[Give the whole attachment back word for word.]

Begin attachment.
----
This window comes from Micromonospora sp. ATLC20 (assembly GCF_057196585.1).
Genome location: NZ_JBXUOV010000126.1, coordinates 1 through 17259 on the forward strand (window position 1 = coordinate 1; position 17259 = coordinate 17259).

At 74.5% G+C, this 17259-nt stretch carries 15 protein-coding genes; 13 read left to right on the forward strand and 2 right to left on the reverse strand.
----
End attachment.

This window comes from Micromonospora sp. ATLC20 (assembly GCF_057196585.1).
Genome location: NZ_JBXUOV010000126.1, coordinates 1 through 17259 on the forward strand (window position 1 = coordinate 1; position 17259 = coordinate 17259).

At 74.5% G+C, this 17259-nt stretch carries 15 protein-coding genes; 13 read left to right on the forward strand and 2 right to left on the reverse strand.